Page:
When we become completely reliant on professional services for our care, we do not recognize or use the resources and abilities that exist in our natural communities.

According to the most recent 2014 LHIN report on palliative care in Ontario, there were 90,900 deaths in Ontario, 36 percent of which were seniors aged eighty-five or older.16 This is only a slight increase from 88,200 deaths in 2008–2009 (32.6 percent being seniors aged eighty-five and over) and 88,800 deaths in 2010–2011 (34.7 percent being seniors aged eighty-five and over). Yet the upward trend in deaths and the increasing proportion made up by seniors aged eighty-five and over is notable.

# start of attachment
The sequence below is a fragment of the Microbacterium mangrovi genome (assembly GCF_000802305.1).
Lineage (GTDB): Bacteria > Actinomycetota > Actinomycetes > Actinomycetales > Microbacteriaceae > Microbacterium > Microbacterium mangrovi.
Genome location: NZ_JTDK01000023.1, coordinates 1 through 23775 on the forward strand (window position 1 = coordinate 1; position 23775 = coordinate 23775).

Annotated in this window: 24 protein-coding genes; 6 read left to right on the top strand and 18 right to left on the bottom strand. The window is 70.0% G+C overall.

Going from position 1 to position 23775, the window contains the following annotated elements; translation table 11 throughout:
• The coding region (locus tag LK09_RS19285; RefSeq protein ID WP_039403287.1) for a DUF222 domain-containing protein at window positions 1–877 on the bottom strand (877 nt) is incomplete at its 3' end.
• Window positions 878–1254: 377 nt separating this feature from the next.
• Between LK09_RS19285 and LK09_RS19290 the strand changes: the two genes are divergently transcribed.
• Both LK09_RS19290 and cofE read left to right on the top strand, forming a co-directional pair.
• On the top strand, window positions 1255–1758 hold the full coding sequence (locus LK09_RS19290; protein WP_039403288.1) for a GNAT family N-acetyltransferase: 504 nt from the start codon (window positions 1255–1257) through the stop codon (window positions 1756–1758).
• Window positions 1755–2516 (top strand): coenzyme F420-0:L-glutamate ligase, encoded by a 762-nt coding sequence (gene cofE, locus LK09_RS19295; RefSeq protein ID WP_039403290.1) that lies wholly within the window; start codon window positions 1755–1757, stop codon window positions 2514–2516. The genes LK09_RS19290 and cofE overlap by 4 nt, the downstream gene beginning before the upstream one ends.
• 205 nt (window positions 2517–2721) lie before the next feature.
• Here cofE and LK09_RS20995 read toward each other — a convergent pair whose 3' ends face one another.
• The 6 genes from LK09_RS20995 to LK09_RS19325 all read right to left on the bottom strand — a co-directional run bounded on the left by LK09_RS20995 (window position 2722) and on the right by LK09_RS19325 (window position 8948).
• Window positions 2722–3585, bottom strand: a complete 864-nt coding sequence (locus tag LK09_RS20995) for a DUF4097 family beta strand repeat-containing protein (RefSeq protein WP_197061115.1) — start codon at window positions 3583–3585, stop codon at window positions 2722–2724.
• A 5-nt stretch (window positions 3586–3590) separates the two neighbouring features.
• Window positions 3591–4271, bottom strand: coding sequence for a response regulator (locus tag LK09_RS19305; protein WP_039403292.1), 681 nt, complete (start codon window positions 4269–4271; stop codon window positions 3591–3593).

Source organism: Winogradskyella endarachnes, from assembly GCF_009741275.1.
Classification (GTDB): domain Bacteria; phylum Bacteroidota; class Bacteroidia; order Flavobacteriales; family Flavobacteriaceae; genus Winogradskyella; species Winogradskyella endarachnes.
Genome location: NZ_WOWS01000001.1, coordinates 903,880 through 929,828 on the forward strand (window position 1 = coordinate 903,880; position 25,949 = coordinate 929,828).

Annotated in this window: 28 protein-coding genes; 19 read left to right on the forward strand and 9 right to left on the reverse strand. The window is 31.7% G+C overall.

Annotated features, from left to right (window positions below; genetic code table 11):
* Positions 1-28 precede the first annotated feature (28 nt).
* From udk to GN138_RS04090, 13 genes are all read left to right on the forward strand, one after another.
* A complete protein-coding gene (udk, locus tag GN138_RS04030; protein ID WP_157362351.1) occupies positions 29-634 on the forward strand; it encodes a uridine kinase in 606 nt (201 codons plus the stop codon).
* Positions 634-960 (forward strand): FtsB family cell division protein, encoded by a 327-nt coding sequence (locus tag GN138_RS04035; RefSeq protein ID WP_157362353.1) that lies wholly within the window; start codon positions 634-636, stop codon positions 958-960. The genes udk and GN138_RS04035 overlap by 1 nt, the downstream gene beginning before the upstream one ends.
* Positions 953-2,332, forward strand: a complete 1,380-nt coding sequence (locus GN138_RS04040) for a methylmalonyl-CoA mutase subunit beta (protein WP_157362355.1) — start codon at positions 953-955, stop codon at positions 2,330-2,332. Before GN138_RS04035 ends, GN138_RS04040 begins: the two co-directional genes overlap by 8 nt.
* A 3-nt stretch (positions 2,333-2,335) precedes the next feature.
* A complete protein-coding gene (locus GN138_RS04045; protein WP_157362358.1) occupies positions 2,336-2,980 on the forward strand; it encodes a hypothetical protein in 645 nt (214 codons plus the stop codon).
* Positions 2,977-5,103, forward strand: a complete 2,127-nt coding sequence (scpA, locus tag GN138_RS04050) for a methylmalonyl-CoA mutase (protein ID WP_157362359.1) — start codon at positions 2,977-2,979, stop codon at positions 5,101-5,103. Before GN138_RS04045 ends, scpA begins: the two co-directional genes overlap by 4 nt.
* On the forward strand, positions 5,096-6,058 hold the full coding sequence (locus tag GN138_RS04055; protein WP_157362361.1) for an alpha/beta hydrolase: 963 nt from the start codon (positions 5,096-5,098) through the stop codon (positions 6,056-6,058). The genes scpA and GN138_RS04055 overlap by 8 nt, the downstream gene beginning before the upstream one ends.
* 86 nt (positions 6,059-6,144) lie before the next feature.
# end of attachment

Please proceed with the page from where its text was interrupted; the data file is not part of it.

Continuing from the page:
In the HNHB sub-region, there were 12,11 deaths in 2012, which is a mortality rate of 848 per 100,000. It is also worth noting where these deaths occurred in 2012–2013.17

  • 39.9%—Acute Care (including psychiatric facilities)
  • 10.8 %—Complex continuing care
  • 5.3%—Emergency Department
  • 20%—Long-Term Care
  • 0.2%—Rehabilitation Facilities
  • 23.8%—Home with/without Supports

What this reveals is that home death (even if that includes home death without proper medical supports) is a likely option for over one-fifth of the population in the HNHB sub-region, and that combined with long-term care, almost half of those who died would have done so at home or in a longterm-care facility. These numbers and how they have trended over the past five years are encouraging. However, almost half of all deaths in this region did occur in acute care settings. As the interviews will make clear, this is not necessarily problematic unless, of course, there were better alternatives available for them to have a natural death.